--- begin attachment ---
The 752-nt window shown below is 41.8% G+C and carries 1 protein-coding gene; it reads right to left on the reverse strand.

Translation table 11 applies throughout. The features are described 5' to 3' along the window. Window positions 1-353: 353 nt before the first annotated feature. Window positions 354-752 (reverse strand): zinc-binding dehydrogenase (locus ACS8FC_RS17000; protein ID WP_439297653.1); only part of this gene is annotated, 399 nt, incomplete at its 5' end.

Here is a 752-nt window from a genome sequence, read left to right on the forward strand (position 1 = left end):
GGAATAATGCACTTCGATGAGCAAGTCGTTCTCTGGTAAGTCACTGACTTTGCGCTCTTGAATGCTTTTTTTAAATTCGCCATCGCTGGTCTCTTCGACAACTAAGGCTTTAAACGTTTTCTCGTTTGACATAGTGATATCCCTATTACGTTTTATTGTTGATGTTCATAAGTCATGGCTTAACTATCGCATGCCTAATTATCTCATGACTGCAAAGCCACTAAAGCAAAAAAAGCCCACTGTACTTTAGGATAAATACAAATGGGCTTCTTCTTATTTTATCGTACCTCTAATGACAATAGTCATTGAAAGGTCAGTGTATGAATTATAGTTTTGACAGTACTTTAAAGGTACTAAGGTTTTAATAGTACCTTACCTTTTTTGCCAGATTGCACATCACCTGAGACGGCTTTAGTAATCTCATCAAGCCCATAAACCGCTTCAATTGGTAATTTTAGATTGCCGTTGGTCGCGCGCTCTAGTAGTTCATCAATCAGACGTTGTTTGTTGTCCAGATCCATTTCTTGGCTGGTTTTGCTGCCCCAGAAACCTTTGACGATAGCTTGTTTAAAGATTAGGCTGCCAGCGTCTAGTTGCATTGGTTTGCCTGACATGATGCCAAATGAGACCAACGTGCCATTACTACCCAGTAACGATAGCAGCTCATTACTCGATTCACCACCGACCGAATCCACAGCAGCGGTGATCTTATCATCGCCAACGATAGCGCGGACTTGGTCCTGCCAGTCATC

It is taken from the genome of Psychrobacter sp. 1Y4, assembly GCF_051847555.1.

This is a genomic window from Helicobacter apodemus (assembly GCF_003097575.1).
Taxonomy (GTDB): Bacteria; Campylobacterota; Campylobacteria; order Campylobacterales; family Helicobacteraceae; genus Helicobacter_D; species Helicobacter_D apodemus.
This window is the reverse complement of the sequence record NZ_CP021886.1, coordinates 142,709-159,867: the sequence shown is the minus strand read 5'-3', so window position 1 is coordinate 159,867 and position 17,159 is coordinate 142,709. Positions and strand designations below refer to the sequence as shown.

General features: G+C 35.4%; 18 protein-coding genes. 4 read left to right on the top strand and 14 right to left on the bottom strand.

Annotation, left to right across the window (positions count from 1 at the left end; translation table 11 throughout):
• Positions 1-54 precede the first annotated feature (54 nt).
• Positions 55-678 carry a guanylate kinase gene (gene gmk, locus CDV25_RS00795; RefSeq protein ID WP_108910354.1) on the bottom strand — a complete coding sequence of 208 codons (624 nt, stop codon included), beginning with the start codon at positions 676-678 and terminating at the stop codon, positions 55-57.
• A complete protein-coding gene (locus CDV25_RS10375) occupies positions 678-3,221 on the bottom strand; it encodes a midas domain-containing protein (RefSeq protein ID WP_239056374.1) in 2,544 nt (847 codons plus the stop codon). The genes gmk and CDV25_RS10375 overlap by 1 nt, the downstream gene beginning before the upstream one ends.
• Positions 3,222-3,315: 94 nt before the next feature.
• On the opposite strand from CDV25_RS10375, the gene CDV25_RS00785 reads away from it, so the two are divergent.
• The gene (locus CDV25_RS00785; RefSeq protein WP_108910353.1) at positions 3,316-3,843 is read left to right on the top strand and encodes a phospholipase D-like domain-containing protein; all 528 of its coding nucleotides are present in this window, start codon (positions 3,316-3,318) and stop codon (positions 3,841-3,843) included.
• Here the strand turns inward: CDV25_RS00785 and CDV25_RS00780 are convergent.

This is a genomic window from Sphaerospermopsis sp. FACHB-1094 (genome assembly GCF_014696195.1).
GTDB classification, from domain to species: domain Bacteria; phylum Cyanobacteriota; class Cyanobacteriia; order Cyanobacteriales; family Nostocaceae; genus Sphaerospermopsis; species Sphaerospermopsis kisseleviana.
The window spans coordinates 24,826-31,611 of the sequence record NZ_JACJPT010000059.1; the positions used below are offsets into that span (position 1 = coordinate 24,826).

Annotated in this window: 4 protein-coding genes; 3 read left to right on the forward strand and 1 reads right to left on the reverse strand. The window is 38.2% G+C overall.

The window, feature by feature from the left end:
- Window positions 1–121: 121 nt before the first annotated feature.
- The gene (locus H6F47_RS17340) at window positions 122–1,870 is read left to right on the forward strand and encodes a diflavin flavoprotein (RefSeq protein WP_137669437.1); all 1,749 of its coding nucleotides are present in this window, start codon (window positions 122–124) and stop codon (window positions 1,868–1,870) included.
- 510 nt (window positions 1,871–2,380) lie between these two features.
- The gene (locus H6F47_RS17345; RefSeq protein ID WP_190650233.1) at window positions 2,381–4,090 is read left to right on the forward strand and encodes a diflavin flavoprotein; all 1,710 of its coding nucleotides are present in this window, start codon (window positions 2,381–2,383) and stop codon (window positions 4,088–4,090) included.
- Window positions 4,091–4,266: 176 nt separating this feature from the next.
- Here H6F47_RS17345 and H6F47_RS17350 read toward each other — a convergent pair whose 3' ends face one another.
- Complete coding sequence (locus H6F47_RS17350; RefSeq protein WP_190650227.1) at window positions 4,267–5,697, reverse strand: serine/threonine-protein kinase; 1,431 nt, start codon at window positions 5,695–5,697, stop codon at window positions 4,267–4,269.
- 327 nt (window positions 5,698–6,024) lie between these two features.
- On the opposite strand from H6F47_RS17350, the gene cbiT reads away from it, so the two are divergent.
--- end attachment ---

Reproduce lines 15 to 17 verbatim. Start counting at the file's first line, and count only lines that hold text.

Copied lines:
• On the opposite strand from CDV25_RS10375, the gene CDV25_RS00785 reads away from it, so the two are divergent.
• The gene (locus CDV25_RS00785; RefSeq protein WP_108910353.1) at positions 3,316-3,843 is read left to right on the top strand and encodes a phospholipase D-like domain-containing protein; all 528 of its coding nucleotides are present in this window, start codon (positions 3,316-3,318) and stop codon (positions 3,841-3,843) included.
• Here the strand turns inward: CDV25_RS00785 and CDV25_RS00780 are convergent.